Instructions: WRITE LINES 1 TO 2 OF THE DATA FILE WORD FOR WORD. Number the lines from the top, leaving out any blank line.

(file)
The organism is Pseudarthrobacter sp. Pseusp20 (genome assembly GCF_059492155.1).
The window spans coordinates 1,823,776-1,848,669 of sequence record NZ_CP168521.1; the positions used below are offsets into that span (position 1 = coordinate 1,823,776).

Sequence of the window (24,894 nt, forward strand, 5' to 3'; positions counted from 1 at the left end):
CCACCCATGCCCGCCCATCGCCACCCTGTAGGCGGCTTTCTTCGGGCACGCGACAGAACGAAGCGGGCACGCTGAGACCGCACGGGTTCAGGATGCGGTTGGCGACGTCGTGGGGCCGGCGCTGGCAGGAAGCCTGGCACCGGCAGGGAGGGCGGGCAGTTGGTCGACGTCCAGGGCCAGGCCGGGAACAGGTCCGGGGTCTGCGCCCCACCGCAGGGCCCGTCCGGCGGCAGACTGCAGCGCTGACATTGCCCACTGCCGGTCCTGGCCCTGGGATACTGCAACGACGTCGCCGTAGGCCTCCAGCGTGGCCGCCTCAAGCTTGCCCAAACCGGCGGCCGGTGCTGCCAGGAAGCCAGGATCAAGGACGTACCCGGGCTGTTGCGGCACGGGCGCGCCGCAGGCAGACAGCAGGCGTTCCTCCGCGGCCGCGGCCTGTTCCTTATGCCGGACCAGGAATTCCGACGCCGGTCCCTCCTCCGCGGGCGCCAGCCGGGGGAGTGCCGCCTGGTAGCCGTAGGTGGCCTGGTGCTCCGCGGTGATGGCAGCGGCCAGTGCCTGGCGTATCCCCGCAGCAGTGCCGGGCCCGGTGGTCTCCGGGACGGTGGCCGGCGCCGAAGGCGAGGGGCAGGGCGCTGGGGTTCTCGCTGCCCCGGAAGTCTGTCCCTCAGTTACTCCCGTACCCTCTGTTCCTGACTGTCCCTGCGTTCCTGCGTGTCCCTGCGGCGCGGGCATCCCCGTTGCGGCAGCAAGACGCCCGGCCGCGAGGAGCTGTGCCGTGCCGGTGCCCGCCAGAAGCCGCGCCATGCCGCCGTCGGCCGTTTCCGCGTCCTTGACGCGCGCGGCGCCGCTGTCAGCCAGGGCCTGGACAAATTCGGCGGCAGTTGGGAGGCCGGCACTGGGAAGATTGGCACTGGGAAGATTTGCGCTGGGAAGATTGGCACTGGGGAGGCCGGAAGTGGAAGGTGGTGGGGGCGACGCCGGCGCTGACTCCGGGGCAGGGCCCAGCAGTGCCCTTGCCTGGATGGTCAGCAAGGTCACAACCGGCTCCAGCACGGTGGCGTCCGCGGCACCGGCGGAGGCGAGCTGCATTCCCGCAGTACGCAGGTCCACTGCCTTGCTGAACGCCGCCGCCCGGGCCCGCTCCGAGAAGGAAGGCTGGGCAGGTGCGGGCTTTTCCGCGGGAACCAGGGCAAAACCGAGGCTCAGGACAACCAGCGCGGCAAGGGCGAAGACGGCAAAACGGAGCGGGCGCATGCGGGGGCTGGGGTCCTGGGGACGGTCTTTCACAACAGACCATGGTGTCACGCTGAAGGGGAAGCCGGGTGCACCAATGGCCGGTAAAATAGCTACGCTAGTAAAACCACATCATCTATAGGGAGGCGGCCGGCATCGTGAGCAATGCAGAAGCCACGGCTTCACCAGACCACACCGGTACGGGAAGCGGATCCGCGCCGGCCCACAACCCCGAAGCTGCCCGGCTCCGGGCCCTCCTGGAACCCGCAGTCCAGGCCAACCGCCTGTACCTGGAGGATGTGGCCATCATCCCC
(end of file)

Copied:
The organism is Pseudarthrobacter sp. Pseusp20 (genome assembly GCF_059492155.1).
The window spans coordinates 1,823,776-1,848,669 of sequence record NZ_CP168521.1; the positions used below are offsets into that span (position 1 = coordinate 1,823,776).